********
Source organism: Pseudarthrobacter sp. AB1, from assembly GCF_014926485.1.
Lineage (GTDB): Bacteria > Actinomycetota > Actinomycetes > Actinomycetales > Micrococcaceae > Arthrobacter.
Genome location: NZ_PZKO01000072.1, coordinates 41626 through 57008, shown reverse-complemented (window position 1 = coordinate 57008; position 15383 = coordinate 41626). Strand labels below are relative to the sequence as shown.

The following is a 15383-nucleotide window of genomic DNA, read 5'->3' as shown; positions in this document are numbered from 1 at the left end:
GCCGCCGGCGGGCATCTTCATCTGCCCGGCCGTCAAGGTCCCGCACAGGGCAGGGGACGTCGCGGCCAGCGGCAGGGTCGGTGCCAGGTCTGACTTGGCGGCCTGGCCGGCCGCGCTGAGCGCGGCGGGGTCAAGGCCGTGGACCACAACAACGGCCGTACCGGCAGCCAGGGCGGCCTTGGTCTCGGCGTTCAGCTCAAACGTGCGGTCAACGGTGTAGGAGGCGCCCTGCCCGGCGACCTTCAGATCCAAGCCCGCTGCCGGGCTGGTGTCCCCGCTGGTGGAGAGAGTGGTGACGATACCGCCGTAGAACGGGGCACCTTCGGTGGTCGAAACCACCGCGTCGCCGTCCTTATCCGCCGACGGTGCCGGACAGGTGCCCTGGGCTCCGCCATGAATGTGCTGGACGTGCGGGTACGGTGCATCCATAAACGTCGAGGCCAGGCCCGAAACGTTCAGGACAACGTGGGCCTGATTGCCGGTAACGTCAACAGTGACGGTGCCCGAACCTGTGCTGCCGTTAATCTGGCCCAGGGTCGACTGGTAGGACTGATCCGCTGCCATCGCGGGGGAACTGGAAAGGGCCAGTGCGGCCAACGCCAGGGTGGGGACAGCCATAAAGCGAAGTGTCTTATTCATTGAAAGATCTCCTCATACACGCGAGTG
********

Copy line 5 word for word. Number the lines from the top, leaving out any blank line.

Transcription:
GCCGCCGGCGGGCATCTTCATCTGCCCGGCCGTCAAGGTCCCGCACAGGGCAGGGGACGTCGCGGCCAGCGGCAGGGTCGGTGCCAGGTCTGACTTGGCGGCCTGGCCGGCCGCGCTGAGCGCGGCGGGGTCAAGGCCGTGGACCACAACAACGGCCGTACCGGCAGCCAGGGCGGCCTTGGTCTCGGCGTTCAGCTCAAACGTGCGGTCAACGGTGTAGGAGGCGCCCTGCCCGGCGACCTTCAGATCCAAGCCCGCTGCCGGGCTGGTGTCCCCGCTGGTGGAGAGAGTGGTGACGATACCGCCGTAGAACGGGGCACCTTCGGTGGTCGAAACCACCGCGTCGCCGTCCTTATCCGCCGACGGTGCCGGACAGGTGCCCTGGGCTCCGCCATGAATGTGCTGGACGTGCGGGTACGGTGCATCCATAAACGTCGAGGCCAGGCCCGAAACGTTCAGGACAACGTGGGCCTGATTGCCGGTAACGTCAACAGTGACGGTGCCCGAACCTGTGCTGCCGTTAATCTGGCCCAGGGTCGACTGGTAGGACTGATCCGCTGCCATCGCGGGGGAACTGGAAAGGGCCAGTGCGGCCAACGCCAGGGTGGGGACAGCCATAAAGCGAAGTGTCTTATTCATTGAAAGATCTCCTCATACACGCGAGTG